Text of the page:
OREANDA-NEWS. Fitch Ratings says that the ratings of Polish state-controlled integrated utilities Energa S. A. (BBB/Stable) and ENEA S. A. (BBB/Stable) will be under negative pressure if their potential investment projects in Poland are implemented without a new capacity mechanism supporting power generation.

The newly contemplated investment projects include the joint construction by Energa and ENEA of a new 1GW hard coal power block in Ostroleka for PLN5.5bn-PLN6bn (EUR1.3bn-EUR1.4bn) and acquisition of Polish assets of Electricite de France S. A. (EdF, A-/Stable) by a consortium of Energa, ENEA, PGE Polska Grupa Energetyczna S. A. (PGE; BBB+/Stable) and PGNiG Termika S. A. EdF's assets comprise a 1.8GW coal power plant as well as several CHP plants and heating grids across Poland. In addition, ENEA is considering investment in state-owned coal mining company Katowicki Holding Weglowy S. A. (KHW) of up to PLN350m.

For Energa and ENEA both the construction of the new block in Ostroleka and acquisition of EdF assets are large-scale projects that would impact their business profile by lowering the share of the more predictable regulated electricity distribution business in their EBITDA. Both companies, based on their existing capex plans, have limited rating headroom for any large - scale on-balance sheet new investments.

In addition, Fitch believes that it will be challenging for the investment in Ostroleka to achieve a reasonable return, especially after the commissioning of the Lit-Pol Link 500 MW power interconnector in December 2015, which now provides cheaper electricity for north-eastern Poland from Sweden via Lithuania.

We view the Polish government's plans to introduce a capacity market as crucial in allowing new coal power plants under construction or in the planning stage, such as the Ostroleka plant, to be profitable in the long-term. The Polish government is working on a draft bill on a capacity market, which should be ready by end-2016. New capacity mechanisms could start supporting cash flows of power plants by around 2021. The capacity market legislation will be subject to the European Commission's notification.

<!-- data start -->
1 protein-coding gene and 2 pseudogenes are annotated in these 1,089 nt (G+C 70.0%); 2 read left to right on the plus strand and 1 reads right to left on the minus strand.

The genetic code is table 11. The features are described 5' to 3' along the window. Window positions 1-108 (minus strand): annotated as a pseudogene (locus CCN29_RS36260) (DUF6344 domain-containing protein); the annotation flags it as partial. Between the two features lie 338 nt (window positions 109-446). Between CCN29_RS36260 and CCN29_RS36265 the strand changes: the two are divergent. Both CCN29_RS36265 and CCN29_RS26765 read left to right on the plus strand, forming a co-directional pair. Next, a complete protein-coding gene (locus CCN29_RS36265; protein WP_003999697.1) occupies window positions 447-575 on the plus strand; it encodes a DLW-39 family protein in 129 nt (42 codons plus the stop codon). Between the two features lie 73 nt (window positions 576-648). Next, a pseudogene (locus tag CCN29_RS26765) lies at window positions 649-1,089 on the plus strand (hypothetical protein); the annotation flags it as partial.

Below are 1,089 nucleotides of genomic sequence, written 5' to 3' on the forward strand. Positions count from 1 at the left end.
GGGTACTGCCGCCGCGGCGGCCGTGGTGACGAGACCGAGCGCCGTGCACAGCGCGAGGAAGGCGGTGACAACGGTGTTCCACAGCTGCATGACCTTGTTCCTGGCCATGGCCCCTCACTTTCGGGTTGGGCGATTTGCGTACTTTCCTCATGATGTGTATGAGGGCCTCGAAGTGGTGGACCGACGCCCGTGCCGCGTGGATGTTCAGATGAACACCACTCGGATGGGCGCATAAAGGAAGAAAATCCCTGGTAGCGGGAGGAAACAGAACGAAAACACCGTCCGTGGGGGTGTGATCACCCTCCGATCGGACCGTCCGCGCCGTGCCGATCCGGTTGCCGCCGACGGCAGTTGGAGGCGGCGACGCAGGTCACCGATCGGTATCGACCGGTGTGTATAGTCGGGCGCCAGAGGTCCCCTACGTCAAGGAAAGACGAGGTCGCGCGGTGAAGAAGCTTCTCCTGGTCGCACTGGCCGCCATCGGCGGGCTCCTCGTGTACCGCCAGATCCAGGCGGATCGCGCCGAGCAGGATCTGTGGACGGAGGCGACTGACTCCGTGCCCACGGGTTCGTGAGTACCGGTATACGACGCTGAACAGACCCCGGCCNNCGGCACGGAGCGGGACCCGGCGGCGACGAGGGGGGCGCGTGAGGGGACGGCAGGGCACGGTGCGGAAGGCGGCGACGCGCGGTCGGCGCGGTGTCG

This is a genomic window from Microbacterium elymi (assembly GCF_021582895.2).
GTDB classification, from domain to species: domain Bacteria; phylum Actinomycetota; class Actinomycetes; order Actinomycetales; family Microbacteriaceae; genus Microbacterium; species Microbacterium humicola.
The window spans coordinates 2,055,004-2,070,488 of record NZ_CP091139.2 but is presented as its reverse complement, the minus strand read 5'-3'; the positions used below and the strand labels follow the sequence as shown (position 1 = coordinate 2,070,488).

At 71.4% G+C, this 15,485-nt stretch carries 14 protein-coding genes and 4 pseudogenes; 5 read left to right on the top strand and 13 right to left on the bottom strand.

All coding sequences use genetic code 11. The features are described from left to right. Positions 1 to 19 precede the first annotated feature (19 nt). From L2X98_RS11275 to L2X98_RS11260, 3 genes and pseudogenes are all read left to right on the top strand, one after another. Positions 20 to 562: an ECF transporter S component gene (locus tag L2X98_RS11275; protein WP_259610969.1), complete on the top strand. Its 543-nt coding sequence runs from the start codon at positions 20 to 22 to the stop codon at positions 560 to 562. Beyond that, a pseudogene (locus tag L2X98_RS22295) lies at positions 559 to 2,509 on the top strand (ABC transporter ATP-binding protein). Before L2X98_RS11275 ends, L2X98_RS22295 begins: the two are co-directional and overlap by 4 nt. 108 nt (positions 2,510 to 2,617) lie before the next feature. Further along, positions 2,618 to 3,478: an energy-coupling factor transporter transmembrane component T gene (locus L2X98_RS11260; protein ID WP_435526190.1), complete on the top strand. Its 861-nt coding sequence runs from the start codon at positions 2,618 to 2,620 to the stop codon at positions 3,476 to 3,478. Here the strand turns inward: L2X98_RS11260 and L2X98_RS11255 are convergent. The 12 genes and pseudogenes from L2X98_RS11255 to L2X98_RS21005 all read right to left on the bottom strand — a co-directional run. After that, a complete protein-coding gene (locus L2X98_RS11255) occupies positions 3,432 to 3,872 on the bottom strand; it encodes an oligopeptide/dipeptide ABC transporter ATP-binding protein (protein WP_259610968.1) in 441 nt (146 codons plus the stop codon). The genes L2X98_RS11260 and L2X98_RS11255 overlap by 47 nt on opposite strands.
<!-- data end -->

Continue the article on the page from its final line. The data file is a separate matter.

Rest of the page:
ENEA's involvement in coal mining - which we view as a higher-risk sector than power generation and distribution - would further increase if the investment in KHW goes ahead as planned. This would have negative implications for ENEA's credit profile unless it is substantially mitigated by other factors such as continuing low dividends. While all state-controlled integrated utilities in Poland now have stakes in coal mining, ENEA is currently the largest investor in terms of production volume and EBITDA after its acquisition of a 64.57% stake in Bogdanka coal mine for PLN1.8bn in 2015.

PGE is less exposed to negative rating pressure from the acquisition of EdF's assets, due to the company's lower leverage and larger scale. However, PGE's rating headroom will largely be eliminated by 2020 by planned high capex and a projected increase in leverage.

Energa, ENEA and PGE have been taking measures to mitigate the credit impact of lower projected cash flows, high capex, and acquisitions plans in higher-risk market segments. In particular, dividends paid in 2016 are significantly lower than in 2015 (PGE: PLN467m vs. PLN1,458m; Energa: PLN203m vs. PLN596m; ENEA: no dividend vs. PLN207m). Additionally, the largest new projects in conventional generation will likely be arranged on a joint venture basis rather than be financed by one company. Companies are also implementing cost-effectiveness initiatives to support their cash flows. We assume these risk-mitigating factors will continue in the future.